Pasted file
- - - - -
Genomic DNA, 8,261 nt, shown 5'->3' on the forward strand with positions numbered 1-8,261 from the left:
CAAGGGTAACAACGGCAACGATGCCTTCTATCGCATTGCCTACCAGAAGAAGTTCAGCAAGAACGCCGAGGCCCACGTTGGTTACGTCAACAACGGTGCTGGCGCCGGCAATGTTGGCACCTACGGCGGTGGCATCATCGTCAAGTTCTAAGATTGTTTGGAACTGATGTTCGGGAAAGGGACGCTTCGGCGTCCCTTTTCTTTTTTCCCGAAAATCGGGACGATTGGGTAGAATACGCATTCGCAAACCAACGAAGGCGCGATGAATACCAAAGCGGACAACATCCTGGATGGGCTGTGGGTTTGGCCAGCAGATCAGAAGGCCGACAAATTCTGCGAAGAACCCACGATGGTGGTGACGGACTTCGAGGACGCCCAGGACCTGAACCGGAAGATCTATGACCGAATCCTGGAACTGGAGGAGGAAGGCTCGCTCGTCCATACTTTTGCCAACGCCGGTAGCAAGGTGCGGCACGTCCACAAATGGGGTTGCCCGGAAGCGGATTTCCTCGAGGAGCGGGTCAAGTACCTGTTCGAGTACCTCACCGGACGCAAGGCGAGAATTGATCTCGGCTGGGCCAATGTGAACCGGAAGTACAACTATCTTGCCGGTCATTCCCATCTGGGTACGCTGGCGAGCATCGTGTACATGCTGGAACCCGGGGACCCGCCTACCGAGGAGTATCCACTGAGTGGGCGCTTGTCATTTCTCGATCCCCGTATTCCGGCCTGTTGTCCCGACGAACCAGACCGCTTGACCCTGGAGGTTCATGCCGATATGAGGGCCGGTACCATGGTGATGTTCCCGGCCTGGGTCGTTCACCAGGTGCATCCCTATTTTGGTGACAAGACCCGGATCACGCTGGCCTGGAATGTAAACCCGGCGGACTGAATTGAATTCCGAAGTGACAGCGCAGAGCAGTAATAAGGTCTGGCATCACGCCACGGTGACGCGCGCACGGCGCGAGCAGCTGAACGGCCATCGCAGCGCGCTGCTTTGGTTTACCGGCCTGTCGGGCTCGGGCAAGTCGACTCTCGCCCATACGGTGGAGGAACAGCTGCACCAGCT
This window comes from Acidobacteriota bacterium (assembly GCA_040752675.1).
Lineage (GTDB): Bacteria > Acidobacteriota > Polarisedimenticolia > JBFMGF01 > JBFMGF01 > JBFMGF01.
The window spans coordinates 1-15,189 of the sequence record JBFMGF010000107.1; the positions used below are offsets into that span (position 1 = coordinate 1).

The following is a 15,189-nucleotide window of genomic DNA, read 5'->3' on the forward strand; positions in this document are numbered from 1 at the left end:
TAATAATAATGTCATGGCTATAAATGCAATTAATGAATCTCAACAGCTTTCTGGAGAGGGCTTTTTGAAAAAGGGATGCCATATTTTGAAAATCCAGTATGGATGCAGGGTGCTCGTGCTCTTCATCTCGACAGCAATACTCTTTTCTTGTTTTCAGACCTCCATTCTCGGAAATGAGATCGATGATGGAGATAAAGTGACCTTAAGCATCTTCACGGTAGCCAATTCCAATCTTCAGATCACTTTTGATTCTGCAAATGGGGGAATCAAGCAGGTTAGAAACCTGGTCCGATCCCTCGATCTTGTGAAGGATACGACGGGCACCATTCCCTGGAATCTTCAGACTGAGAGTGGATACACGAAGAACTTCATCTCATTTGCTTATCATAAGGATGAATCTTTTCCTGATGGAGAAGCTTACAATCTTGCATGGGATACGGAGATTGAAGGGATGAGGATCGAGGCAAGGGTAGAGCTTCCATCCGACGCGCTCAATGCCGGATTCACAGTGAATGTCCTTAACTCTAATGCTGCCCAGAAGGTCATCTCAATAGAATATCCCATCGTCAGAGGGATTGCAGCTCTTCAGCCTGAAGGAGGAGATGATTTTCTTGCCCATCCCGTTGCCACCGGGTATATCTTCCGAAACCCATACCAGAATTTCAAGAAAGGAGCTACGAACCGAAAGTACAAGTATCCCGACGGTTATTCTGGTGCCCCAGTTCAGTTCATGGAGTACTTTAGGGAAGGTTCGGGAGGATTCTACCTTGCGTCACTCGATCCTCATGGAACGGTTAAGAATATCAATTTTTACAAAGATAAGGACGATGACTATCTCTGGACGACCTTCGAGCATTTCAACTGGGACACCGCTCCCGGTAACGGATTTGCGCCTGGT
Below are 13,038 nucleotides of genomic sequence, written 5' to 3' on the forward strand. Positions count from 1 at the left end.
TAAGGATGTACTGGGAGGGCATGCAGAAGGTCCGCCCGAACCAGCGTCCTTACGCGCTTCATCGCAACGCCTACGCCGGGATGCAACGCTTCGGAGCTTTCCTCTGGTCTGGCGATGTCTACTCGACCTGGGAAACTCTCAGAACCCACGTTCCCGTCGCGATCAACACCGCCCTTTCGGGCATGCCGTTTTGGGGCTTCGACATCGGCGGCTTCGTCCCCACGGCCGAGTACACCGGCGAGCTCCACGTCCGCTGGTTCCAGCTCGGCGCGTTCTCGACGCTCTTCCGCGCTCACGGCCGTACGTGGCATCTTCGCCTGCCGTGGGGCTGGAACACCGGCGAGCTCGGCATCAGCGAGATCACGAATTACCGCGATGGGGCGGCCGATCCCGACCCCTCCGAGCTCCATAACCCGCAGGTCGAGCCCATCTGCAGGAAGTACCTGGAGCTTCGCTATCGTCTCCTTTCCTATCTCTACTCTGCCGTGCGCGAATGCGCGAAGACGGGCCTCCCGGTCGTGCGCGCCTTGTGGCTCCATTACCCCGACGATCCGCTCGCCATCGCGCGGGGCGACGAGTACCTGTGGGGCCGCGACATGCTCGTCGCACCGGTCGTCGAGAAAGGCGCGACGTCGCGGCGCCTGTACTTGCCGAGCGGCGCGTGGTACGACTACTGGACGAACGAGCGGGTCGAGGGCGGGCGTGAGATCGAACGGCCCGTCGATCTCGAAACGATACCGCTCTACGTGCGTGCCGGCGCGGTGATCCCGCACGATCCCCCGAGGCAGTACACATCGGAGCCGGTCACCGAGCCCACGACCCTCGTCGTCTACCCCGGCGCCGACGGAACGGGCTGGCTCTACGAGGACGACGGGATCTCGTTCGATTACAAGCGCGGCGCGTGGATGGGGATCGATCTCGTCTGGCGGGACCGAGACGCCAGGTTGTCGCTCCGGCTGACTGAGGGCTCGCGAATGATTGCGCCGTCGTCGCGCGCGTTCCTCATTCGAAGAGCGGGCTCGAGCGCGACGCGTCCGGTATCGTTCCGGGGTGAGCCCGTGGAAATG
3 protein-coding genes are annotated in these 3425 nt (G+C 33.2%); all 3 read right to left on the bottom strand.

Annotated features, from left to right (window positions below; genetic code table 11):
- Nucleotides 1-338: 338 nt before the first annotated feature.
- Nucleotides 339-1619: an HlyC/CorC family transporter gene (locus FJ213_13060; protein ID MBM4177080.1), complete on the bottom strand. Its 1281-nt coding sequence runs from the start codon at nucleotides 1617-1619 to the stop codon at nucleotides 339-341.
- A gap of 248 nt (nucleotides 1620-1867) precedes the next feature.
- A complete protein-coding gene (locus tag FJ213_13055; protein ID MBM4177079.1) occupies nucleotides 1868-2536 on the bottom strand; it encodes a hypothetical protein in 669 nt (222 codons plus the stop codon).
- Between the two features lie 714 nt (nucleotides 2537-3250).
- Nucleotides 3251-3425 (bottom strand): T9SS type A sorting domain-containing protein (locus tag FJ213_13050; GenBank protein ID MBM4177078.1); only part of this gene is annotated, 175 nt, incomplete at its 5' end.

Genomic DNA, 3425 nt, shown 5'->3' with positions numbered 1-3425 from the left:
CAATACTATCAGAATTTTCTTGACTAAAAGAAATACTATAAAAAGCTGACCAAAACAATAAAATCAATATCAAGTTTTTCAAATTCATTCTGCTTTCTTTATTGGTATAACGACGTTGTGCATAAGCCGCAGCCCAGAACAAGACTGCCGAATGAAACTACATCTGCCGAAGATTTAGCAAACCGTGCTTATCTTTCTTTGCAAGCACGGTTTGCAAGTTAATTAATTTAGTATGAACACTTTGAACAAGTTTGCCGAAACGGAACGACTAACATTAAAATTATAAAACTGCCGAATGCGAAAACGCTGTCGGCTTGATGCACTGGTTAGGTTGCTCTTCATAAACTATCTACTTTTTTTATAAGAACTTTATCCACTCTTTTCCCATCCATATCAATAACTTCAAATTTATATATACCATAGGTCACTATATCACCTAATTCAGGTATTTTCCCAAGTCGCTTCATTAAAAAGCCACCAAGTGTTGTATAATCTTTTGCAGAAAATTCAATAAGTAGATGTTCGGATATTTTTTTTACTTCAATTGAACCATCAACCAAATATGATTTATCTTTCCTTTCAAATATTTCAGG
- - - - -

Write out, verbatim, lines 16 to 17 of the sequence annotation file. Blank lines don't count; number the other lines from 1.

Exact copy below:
- Between the two features lie 714 nt (nucleotides 2537-3250).
- Nucleotides 3251-3425 (bottom strand): T9SS type A sorting domain-containing protein (locus tag FJ213_13050; GenBank protein ID MBM4177078.1); only part of this gene is annotated, 175 nt, incomplete at its 5' end.